ISIS is…an entrepreneurial organization consumed with finding innovative ways to make money. One that isn’t tied down to territory, form of organization, or method of operation. It can change on a dime if it generates more funding.
Emphasis is mine because that is what makes it virtually un-defeatable and totally undefeatable with the inappropriate strategy and tactics being used. Do you believe that the ruling class does not realize that? Of course they do! How can you tell? In this case, it is not to hard to find and follow the money! — jtl, 419
by John Robb of Global Guerrillas
One of the most interesting aspects of ISIS? The diversity of their cash flow. They make money from tariffs to taxes to smuggling to oil production to hostage taking to the plundering of art/antiquities/etc..
This isn’t your standard 20th Century terrorist group, yet they haven’t built the bureaucracatic structures we expect of a nation-state.
- Nation-states are organizational constructs built to do one thing: to mobilize economies and populations for total war. In fact, nation-states were so good at doing that one thing, they’ve killed off all competitive systems of governance. To mobilize in this way, nation-states have built a plethora of ways to extract resources from the economies they dominate and bureaucracies to automate the process.
- In contrast, terrorist and many guerrilla groups of the last Century were dependent on donations from nation-states and wealthy sympathisers. A dependency that reminds me of the famous line from the delusional Blanche DuBois — “I have always depended on the kindness of strangers.”
- ISIS is somewhere in between these two extremes. It’s an entrepreneurial organization consumed with finding innovative ways to make money. One that isn’t tied down to territory, form of organization, or method of operation. It can change on a dime if it generates more funding.
This isn’t completely new. ISIS is part of a trend. The return of an entrepreneurial, commercial approach to violence has been going on since 2004. Since then, we’ve seen lots of evolution in the marketplace.
For example, although private military companies were the early leaders in the return of commercial conflict (the number of contractors in Iraq outnumbered US military personnel), they were dependent on government financing. So, when that financing ended, they wilted.
In contrast, jihadi entrepreneurs have been on a roll. They’ve been innovating since the US left Iraq. They’ve found new sources of income from both conquered territory and black globalization, mastered the use of the Internet for marketing and networking, developed a form of fundamentalist Islam that provides group cohesion and appeal, and opportunistically taken advantage of regional weaknesses to acquire a huge amount of territory (with 8 million people in it).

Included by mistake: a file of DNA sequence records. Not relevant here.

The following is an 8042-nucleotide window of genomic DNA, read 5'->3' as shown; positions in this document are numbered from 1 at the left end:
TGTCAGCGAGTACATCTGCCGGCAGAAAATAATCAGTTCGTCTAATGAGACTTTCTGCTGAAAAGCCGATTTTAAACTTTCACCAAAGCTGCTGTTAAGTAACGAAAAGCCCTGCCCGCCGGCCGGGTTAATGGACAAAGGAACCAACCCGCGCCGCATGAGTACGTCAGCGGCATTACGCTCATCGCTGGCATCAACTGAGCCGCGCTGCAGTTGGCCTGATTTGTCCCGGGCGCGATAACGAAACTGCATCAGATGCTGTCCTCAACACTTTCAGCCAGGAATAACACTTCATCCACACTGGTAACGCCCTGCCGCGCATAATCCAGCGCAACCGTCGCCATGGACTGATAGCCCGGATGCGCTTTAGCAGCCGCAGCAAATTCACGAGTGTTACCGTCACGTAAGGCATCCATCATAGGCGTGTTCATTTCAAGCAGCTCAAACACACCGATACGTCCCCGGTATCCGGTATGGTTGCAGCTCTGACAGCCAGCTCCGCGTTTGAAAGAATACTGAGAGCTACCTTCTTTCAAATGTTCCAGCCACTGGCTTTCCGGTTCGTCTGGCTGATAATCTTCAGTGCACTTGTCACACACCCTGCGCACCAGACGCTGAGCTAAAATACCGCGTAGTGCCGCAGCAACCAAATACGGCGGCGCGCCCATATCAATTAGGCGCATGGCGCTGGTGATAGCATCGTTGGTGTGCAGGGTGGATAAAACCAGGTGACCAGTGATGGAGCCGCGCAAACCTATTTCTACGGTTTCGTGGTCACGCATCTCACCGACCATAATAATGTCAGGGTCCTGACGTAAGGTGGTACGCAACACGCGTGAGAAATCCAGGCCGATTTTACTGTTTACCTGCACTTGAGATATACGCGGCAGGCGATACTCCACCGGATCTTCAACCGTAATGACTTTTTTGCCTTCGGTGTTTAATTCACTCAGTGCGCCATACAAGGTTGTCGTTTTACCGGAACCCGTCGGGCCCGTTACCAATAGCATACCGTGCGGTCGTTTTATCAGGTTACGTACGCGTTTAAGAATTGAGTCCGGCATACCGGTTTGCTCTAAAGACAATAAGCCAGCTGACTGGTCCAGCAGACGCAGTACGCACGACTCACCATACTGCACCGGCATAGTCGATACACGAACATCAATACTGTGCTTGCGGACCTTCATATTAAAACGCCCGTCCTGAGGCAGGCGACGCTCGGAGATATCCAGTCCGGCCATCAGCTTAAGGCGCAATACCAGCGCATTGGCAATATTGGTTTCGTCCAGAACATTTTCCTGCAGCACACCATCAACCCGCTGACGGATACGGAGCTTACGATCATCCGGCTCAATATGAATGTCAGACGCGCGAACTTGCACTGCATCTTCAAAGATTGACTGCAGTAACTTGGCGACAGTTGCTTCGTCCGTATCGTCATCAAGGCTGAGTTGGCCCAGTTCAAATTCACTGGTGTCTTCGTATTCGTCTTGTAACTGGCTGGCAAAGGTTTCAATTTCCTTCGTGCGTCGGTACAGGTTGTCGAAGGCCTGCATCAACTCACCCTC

However, despite its maturation as a start-up, ISIS still hasn’t entered the big leagues. To do that, it needs to do one thing. It needs Saudi Arabia. Saudi Arabia offers one thing to the jihadi entrepreneurs that no other place can offer. It’s not Mecca and Medina. Those holy sites, although extremely important to the cohesion and legitimacy of the jihad, come in a close second to the real goal.
To the jihadi entrepreneurs consumed 24×7 with making enough money to keep ISIS going, Saudi Arabia is the end game. Almost unlimited amounts of loot. A mountain of loot. Enough loot to finance the unlimited expansion the jihad. A chance to mint new Emirates by the boatload.
To these entrepreneurs, this is the IPO (initial public offering) of the Century. An event so financially fruitful it makes the IPOs of Google, Facebook, and all of their Internet brethren pale in comparison. Given this trajectory, the only question is when? When will ISIS pivot south and go IPO?
Combat Shooter’s Handbook. Call for a pizza, a cop, and an ambulance and see which one arrives first. So, who does that leave to protect you, your life, property and family? The one and only answer is: YOU This Handbook is intended to help you exercise that right and meet that responsibility. Available in both paperback and Kindle versions.